3. There is no law of limitation except that which is self imposed. Most have literally been programmed, like a computer, with what computer people term GIGO (garbage in, garbage out). That is, they have been subjected to repeated messages teaching self doubt, fear, anxiety, etc. This programmed language of limitation has become their life script, their expectation, and therefore most of their reality.

The mind is the ultimate frontier. Your potential is probably yet unrealized. Our business exists to facilitate you in realizing your personal best. That’s why we say, “InnerTalk®, when believing in yourself matters!”

Definition:
Hypnosis (from the Greek hypnos, “sleep”) is “a trance-like state that resembles sleep but is induced by a person whose suggestions are readily accepted by the subject.”

The technique is used for medical purposes to relieve anxiety or otherwise improve or alter behavior. It is also used in popular stage acts in which subjects are persuaded to perform bizarre feats.

Other variations include mass-hypnosis, in which crowds are simultaneously influenced, and autosuggestion in which a subject persuades themself.

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How can Hypnosis Help?

Hypnosis is simply a state of complete relaxation, somewhere between being fully awake and being asleep. In fact, all of us pass through brief periods of hypnosis every day: once when falling asleep and once again when waking up. When we are in hypnosis, we are able to get in touch with our inner resources and our subconscious minds.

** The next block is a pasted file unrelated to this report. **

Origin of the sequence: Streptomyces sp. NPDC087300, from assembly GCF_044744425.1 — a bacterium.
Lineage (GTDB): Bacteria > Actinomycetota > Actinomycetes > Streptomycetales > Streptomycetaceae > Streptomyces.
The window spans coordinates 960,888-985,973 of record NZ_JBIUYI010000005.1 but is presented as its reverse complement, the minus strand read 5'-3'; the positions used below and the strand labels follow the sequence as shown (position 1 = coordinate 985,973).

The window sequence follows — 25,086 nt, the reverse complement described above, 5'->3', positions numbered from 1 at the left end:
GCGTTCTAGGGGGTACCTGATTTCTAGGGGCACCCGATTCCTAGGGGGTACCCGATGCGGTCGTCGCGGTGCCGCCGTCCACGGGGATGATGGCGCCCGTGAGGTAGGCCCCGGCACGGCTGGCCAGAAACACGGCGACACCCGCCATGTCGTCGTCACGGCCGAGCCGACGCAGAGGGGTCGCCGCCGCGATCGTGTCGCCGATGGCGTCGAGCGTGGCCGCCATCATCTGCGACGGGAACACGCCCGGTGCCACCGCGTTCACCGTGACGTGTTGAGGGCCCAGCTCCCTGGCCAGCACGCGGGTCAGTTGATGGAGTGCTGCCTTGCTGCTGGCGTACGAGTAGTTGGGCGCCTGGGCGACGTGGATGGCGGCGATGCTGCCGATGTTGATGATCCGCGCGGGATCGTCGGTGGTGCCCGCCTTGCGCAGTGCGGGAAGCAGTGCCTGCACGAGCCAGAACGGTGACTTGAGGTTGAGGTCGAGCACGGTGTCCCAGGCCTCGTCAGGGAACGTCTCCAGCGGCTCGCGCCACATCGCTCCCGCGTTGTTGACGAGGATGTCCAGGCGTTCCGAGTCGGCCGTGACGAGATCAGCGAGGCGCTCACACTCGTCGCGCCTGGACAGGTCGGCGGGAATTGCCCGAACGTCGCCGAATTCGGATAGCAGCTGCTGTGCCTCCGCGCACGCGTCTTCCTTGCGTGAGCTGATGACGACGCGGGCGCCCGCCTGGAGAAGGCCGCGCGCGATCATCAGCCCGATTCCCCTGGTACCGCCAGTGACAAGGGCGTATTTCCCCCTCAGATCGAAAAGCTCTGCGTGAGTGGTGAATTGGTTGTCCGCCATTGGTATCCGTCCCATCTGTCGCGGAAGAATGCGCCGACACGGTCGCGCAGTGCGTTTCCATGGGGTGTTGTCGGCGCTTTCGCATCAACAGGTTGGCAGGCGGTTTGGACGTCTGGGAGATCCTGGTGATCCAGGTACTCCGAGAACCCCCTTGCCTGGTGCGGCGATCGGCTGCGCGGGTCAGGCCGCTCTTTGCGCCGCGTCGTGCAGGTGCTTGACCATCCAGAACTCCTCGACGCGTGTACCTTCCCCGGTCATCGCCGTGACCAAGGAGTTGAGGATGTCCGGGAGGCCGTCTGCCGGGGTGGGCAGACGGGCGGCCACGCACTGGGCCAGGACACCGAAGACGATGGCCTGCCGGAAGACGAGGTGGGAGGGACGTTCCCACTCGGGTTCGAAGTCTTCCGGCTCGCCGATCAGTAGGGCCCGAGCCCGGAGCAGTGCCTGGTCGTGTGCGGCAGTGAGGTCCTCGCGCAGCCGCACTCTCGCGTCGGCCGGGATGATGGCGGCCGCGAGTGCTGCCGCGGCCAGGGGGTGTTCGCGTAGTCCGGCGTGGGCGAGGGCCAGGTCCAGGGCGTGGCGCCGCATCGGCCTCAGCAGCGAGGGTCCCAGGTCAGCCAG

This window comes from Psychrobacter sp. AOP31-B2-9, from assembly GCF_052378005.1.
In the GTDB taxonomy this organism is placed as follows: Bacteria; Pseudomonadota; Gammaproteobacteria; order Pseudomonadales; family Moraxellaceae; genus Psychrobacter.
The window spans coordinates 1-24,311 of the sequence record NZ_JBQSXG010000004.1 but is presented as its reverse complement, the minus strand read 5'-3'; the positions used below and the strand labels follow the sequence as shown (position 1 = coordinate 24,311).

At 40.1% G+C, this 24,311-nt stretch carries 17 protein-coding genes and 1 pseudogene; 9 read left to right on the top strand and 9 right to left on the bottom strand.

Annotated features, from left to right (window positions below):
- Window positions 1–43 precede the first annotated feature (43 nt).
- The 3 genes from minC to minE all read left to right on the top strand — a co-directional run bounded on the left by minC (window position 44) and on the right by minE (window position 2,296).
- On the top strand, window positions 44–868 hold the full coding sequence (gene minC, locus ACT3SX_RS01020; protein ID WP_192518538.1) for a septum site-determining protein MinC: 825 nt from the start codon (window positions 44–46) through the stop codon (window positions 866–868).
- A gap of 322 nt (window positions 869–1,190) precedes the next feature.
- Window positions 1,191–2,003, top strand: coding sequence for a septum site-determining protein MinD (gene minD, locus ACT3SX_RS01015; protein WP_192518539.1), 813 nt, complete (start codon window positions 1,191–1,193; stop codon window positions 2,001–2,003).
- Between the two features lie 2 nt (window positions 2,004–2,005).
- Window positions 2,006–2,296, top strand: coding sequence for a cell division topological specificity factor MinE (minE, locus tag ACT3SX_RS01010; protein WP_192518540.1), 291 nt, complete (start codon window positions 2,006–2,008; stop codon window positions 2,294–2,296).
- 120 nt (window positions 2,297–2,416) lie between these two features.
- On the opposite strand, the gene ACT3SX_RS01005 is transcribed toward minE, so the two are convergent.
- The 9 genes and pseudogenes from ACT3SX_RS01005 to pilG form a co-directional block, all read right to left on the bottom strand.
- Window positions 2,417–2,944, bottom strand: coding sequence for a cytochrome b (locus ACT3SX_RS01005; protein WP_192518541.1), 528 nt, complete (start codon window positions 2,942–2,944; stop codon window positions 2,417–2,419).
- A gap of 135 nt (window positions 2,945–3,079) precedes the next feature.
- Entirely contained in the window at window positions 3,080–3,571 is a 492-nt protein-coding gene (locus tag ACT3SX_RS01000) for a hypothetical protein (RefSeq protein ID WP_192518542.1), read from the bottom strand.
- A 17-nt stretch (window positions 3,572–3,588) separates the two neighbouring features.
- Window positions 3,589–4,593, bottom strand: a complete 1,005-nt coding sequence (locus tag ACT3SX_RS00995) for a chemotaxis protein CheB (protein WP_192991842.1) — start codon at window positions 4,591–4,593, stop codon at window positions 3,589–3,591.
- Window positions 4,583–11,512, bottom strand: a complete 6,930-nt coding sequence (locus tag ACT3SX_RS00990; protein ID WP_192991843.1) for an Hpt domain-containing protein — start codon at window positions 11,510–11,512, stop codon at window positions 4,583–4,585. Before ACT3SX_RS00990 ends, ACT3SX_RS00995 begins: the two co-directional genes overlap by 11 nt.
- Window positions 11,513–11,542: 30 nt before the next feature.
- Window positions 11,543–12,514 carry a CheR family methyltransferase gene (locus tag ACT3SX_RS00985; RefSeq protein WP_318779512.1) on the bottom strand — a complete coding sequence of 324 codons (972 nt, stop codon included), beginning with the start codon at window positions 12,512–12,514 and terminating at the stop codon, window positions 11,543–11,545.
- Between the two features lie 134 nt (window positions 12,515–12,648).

Most of us these days have heard of the ‘conscious’ and ‘subconscious’ parts of our minds. These are like the ‘thinking’ and ‘unthinking’ parts of our consciousness. When we are puzzling things out, learning, using logic and being scientific about things we are using our conscious minds. The subconscious deals with automatic actions, such as habits and instinctive reactions.

Can Anyone be Hypnotized?
There are large individual differences in response to hypnosis. Hypnosis has little to do with the hypnotist‘s technique, and very much to do with the individual’s capacity, or talent, for experiencing hypnosis. Most people are at least moderately hypnotizable. However, while relatively few people absolutely cannot be hypnotized, by the same token, relatively few people fall within the highest level of responsiveness (so-called hypnotic virtuosos).

There is some controversy over whether hypnotizability can be modified. Some clinical practitioners believe that virtually everyone can be hypnotized, if only the hypnotist takes the right approach. However, there is little evidence favoring this point of view. Similarly, some researchers believe that developing positive attitudes, motivations, and expectancies concerning hypnosis can enhance hypnotizability. However, there is also evidence that such interventions may only affect behavioral compliance with suggestions, not the subjective experiences that lie at the core of hypnosis. As with any other skilled performance, hypnosis is probably a matter of both aptitude and attitude: negative attitudes, motivations, and expectancies can interfere with performance, but positive ones are not by themselves sufficient to create hypnotic

How is Hypnotizability Measured?

Hypnotizability is measured by standardized psychological tests such as the Stanford Hypnotic Susceptibility Scale or the Harvard Group Scale of Hypnotic Susceptibility (click on to the figure to see an enlarged view). These instruments are work-samples that are similar to other performance tests. Hypnotizability, so measured, yields a roughly normal (i.e., bell-shaped) distribution of scores.

What Happens During Hypnosis?